For some, having others around in a professional setting can be all it takes to tackle big projects or get in the right headspace for brainstorming.

The power of networking

The biggest benefit to coworking spaces is that they are melting pots of experience and perspective. People who use communal offices can work in an array of different industries. Some may be veterans in their field, while others are at the beginning of their career.

That blend of varied experiences can be especially beneficial if you thrive on innovation. 

The other people in your coworking space may help you see a challenge in a new light, encourage you to think differently, or nudge you in a direction you hadn’t thought of before. That experience can be true in a traditional workplace too, but you get the added benefit of working with people you may have never even met before at coworking spaces. 

Just like any other office, the best way to get started is make an effort to introduce yourself to your officemates and form real connections. Invite a fellow worker to grab a quick coffee, take a walk, or head to happy hour.

You never know what kind of opportunities or ideas will present themselves when you’re open to them. Some of the world’s biggest brands and companies were born out of coworking spaces (Instagram, Uber, Spotify, and Indiegogo are among the ranks).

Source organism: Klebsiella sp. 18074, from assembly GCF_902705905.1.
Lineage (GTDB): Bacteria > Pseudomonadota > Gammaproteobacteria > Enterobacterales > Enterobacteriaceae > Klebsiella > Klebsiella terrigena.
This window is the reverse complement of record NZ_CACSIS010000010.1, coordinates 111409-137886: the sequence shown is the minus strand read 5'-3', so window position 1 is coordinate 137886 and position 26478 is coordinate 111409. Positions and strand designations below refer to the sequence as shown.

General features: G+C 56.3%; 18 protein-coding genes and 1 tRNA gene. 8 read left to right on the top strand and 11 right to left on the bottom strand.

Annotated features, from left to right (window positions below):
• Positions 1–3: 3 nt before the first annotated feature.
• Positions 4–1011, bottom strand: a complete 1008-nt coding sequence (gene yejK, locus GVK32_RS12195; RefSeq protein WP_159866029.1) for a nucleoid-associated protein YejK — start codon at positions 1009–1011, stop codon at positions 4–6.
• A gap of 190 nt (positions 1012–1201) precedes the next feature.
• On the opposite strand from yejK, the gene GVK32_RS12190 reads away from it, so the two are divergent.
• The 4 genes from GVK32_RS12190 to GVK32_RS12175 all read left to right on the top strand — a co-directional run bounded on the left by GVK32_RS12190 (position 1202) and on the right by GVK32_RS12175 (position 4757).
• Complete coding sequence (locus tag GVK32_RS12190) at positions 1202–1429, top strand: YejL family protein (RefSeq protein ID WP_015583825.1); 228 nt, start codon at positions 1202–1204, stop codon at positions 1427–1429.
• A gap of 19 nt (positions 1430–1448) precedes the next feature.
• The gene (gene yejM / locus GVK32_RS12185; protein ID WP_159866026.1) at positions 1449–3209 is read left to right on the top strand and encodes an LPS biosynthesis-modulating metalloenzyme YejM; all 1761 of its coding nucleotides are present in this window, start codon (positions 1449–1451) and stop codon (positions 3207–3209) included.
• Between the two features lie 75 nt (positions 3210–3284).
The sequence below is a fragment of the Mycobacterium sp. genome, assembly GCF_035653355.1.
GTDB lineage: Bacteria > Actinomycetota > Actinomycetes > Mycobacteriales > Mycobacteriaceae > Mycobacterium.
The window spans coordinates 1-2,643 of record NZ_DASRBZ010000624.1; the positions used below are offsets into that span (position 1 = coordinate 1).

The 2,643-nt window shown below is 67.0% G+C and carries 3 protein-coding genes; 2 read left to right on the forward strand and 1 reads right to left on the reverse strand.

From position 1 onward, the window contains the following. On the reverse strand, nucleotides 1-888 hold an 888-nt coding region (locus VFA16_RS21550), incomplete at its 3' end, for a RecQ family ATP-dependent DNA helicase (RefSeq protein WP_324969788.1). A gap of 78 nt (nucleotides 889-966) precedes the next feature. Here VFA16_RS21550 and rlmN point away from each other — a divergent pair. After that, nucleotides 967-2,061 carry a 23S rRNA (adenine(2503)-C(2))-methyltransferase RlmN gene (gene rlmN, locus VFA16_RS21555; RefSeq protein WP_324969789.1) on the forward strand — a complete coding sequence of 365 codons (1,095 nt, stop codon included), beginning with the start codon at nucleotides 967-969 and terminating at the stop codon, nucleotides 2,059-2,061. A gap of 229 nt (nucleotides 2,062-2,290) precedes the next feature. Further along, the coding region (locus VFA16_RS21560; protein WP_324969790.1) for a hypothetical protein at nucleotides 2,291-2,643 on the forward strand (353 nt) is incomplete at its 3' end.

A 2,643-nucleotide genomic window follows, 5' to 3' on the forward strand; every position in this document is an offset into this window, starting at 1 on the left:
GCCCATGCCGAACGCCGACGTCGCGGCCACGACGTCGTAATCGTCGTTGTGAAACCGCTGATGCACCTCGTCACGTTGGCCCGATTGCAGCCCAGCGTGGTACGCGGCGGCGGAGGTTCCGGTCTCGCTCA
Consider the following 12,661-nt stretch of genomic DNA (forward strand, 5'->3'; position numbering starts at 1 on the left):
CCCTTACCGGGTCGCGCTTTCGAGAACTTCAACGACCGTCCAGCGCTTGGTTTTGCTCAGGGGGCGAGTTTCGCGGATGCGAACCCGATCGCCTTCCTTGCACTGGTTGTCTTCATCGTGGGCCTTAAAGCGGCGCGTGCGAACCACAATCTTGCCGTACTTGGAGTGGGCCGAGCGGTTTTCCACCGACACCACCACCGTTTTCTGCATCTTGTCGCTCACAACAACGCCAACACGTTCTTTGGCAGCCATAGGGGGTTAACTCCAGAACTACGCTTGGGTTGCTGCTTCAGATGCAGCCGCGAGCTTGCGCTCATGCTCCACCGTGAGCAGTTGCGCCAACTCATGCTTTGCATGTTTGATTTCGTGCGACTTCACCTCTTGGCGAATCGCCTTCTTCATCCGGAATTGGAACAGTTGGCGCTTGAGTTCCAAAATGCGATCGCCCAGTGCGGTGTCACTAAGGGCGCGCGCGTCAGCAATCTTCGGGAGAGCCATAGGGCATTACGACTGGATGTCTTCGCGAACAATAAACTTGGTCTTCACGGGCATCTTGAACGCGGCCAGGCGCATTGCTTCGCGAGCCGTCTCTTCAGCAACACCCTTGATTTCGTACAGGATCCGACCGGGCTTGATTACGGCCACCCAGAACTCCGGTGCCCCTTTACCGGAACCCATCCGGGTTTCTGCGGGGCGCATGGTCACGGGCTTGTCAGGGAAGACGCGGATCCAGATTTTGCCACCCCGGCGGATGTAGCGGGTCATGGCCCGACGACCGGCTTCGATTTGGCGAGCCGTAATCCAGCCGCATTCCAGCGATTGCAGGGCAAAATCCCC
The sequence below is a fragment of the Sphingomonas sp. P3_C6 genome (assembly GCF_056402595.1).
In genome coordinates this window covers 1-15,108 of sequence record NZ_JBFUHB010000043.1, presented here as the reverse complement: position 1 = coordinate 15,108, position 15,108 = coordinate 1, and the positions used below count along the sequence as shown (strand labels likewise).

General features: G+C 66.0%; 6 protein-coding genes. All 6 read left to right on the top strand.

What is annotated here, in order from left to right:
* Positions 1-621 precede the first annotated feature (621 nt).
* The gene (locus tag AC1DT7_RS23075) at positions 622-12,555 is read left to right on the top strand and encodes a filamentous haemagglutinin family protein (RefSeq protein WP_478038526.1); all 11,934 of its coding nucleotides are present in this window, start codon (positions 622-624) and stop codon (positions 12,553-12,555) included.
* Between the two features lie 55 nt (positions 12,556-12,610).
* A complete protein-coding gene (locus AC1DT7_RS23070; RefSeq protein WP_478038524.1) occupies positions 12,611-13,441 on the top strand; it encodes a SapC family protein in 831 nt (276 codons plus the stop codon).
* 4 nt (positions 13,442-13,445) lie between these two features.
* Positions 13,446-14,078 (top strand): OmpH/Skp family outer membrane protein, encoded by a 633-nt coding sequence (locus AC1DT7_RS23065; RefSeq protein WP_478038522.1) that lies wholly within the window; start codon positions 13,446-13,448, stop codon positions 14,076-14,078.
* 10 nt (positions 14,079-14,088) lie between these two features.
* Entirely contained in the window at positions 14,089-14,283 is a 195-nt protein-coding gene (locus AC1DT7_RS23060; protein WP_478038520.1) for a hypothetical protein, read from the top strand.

Most people find themselves in a coworking space because they like the social aspect of office life, so while it may seem intimidating and a little scary to jump in, the people there are likely looking for the same interaction as you are!  

Enhance your work-life balance 

You might assume that working remotely creates a better work-life balance, but surveys have found that for many, the opposite is true. A New York Times survey revealed that most Americans working from home were adding as much as three hours of work to their day during the pandemic. 

“On the surface, for example, remote work appears to give workers more freedom to do their work wherever and whenever they choose. But even though employees may feel more productive when they work from home, we may just be working more, not more efficiently,” writes digital strategist Elizabeth Spiers.

It’s difficult to create division when you work at home and are home at work. 

“My husband will sometimes come home and turn on the TV, and I’m like, you turned on the TV in my office!” one survey respondent told the NYT.

Even that dreaded commute can serve as a much-needed buffer between your two worlds — a time to decompress from the stress of the day and leave it all behind.

That’s another benefit to working at a coworking space: it creates some division so that you’re more able to create boundaries between life and work, as hard as it can be sometimes. 

Even before the pandemic, many workers were sliding into a work environment that was more flexible, more casual. The result is a big blurred line.

Coworking spaces give you a place to be in work mode, so that your home can remain a place of rest and comfort.